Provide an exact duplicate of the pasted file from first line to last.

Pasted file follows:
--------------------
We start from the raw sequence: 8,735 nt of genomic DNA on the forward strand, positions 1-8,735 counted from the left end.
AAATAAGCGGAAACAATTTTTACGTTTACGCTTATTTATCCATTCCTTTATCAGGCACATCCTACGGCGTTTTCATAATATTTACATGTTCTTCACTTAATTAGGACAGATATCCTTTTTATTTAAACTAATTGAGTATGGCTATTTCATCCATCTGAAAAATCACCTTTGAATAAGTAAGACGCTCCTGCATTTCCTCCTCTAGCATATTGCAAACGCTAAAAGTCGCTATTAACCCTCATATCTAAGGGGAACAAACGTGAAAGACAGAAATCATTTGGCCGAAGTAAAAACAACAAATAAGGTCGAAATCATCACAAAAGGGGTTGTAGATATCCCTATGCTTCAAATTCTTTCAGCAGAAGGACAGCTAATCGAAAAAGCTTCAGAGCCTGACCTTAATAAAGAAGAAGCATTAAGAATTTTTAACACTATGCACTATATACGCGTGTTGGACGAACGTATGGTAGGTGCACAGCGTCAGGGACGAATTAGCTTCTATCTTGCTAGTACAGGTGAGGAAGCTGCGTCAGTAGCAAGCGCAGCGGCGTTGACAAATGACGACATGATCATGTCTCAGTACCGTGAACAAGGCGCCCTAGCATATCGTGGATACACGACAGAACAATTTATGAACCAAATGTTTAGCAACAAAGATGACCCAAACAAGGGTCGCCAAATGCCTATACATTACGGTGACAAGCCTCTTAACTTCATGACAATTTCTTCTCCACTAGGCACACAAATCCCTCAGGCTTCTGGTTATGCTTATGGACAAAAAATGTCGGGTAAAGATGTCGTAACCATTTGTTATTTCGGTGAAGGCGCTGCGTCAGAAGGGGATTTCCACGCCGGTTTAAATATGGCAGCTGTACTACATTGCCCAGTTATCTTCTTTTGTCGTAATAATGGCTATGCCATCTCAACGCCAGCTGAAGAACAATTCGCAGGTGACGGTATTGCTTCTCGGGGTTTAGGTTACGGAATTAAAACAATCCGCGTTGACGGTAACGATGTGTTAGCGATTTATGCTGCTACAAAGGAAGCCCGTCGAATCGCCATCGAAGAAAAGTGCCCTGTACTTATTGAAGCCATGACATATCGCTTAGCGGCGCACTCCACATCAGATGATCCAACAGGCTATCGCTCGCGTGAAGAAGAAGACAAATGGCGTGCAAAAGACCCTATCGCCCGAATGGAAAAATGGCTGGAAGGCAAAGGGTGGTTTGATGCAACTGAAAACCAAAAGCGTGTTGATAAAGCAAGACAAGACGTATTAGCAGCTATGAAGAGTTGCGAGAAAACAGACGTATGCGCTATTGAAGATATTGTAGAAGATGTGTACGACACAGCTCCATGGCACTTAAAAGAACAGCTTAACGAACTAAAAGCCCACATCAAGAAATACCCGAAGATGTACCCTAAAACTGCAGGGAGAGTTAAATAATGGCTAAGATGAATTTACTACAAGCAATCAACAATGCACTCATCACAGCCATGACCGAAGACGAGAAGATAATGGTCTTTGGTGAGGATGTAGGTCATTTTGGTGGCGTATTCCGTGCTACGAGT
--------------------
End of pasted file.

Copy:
We start from the raw sequence: 8,735 nt of genomic DNA on the forward strand, positions 1-8,735 counted from the left end.
AAATAAGCGGAAACAATTTTTACGTTTACGCTTATTTATCCATTCCTTTATCAGGCACATCCTACGGCGTTTTCATAATATTTACATGTTCTTCACTTAATTAGGACAGATATCCTTTTTATTTAAACTAATTGAGTATGGCTATTTCATCCATCTGAAAAATCACCTTTGAATAAGTAAGACGCTCCTGCATTTCCTCCTCTAGCATATTGCAAACGCTAAAAGTCGCTATTAACCCTCATATCTAAGGGGAACAAACGTGAAAGACAGAAATCATTTGGCCGAAGTAAAAACAACAAATAAGGTCGAAATCATCACAAAAGGGGTTGTAGATATCCCTATGCTTCAAATTCTTTCAGCAGAAGGACAGCTAATCGAAAAAGCTTCAGAGCCTGACCTTAATAAAGAAGAAGCATTAAGAATTTTTAACACTATGCACTATATACGCGTGTTGGACGAACGTATGGTAGGTGCACAGCGTCAGGGACGAATTAGCTTCTATCTTGCTAGTACAGGTGAGGAAGCTGCGTCAGTAGCAAGCGCAGCGGCGTTGACAAATGACGACATGATCATGTCTCAGTACCGTGAACAAGGCGCCCTAGCATATCGTGGATACACGACAGAACAATTTATGAACCAAATGTTTAGCAACAAAGATGACCCAAACAAGGGTCGCCAAATGCCTATACATTACGGTGACAAGCCTCTTAACTTCATGACAATTTCTTCTCCACTAGGCACACAAATCCCTCAGGCTTCTGGTTATGCTTATGGACAAAAAATGTCGGGTAAAGATGTCGTAACCATTTGTTATTTCGGTGAAGGCGCTGCGTCAGAAGGGGATTTCCACGCCGGTTTAAATATGGCAGCTGTACTACATTGCCCAGTTATCTTCTTTTGTCGTAATAATGGCTATGCCATCTCAACGCCAGCTGAAGAACAATTCGCAGGTGACGGTATTGCTTCTCGGGGTTTAGGTTACGGAATTAAAACAATCCGCGTTGACGGTAACGATGTGTTAGCGATTTATGCTGCTACAAAGGAAGCCCGTCGAATCGCCATCGAAGAAAAGTGCCCTGTACTTATTGAAGCCATGACATATCGCTTAGCGGCGCACTCCACATCAGATGATCCAACAGGCTATCGCTCGCGTGAAGAAGAAGACAAATGGCGTGCAAAAGACCCTATCGCCCGAATGGAAAAATGGCTGGAAGGCAAAGGGTGGTTTGATGCAACTGAAAACCAAAAGCGTGTTGATAAAGCAAGACAAGACGTATTAGCAGCTATGAAGAGTTGCGAGAAAACAGACGTATGCGCTATTGAAGATATTGTAGAAGATGTGTACGACACAGCTCCATGGCACTTAAAAGAACAGCTTAACGAACTAAAAGCCCACATCAAGAAATACCCGAAGATGTACCCTAAAACTGCAGGGAGAGTTAAATAATGGCTAAGATGAATTTACTACAAGCAATCAACAATGCACTCATCACAGCCATGACCGAAGACGAGAAGATAATGGTCTTTGGTGAGGATGTAGGTCATTTTGGTGGCGTATTCCGTGCTACGAGT